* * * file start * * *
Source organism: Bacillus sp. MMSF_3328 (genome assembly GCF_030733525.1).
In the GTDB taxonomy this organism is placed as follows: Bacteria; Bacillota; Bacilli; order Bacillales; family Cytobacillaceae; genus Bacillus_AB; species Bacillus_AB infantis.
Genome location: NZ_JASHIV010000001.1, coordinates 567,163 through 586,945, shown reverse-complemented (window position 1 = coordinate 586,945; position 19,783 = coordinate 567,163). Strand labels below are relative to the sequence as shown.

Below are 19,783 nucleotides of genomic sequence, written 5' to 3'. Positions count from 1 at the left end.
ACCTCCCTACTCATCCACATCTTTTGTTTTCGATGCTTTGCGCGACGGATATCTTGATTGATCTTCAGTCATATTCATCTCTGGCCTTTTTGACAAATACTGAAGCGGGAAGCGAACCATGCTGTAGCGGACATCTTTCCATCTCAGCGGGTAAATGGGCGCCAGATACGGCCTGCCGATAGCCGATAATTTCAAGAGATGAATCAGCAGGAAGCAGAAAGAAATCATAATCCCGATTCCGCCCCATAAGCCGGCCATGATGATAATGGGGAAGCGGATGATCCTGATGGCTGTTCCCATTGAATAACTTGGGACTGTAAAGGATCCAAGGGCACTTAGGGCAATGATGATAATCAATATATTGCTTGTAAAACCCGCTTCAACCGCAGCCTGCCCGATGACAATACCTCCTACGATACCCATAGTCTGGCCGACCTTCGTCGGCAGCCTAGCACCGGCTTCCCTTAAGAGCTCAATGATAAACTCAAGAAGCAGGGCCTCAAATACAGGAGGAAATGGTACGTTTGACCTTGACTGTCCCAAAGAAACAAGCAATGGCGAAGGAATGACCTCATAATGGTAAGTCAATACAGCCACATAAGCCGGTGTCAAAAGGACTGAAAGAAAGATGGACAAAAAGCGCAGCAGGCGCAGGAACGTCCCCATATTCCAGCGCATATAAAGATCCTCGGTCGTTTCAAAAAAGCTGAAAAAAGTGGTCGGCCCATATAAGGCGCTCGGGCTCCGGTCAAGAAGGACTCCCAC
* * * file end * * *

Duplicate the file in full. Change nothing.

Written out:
Source organism: Bacillus sp. MMSF_3328 (genome assembly GCF_030733525.1).
In the GTDB taxonomy this organism is placed as follows: Bacteria; Bacillota; Bacilli; order Bacillales; family Cytobacillaceae; genus Bacillus_AB; species Bacillus_AB infantis.
Genome location: NZ_JASHIV010000001.1, coordinates 567,163 through 586,945, shown reverse-complemented (window position 1 = coordinate 586,945; position 19,783 = coordinate 567,163). Strand labels below are relative to the sequence as shown.

Below are 19,783 nucleotides of genomic sequence, written 5' to 3'. Positions count from 1 at the left end.
ACCTCCCTACTCATCCACATCTTTTGTTTTCGATGCTTTGCGCGACGGATATCTTGATTGATCTTCAGTCATATTCATCTCTGGCCTTTTTGACAAATACTGAAGCGGGAAGCGAACCATGCTGTAGCGGACATCTTTCCATCTCAGCGGGTAAATGGGCGCCAGATACGGCCTGCCGATAGCCGATAATTTCAAGAGATGAATCAGCAGGAAGCAGAAAGAAATCATAATCCCGATTCCGCCCCATAAGCCGGCCATGATGATAATGGGGAAGCGGATGATCCTGATGGCTGTTCCCATTGAATAACTTGGGACTGTAAAGGATCCAAGGGCACTTAGGGCAATGATGATAATCAATATATTGCTTGTAAAACCCGCTTCAACCGCAGCCTGCCCGATGACAATACCTCCTACGATACCCATAGTCTGGCCGACCTTCGTCGGCAGCCTAGCACCGGCTTCCCTTAAGAGCTCAATGATAAACTCAAGAAGCAGGGCCTCAAATACAGGAGGAAATGGTACGTTTGACCTTGACTGTCCCAAAGAAACAAGCAATGGCGAAGGAATGACCTCATAATGGTAAGTCAATACAGCCACATAAGCCGGTGTCAAAAGGACTGAAAGAAAGATGGACAAAAAGCGCAGCAGGCGCAGGAACGTCCCCATATTCCAGCGCATATAAAGATCCTCGGTCGTTTCAAAAAAGCTGAAAAAAGTGGTCGGCCCATATAAGGCGCTCGGGCTCCGGTCAAGAAGGACTCCCAC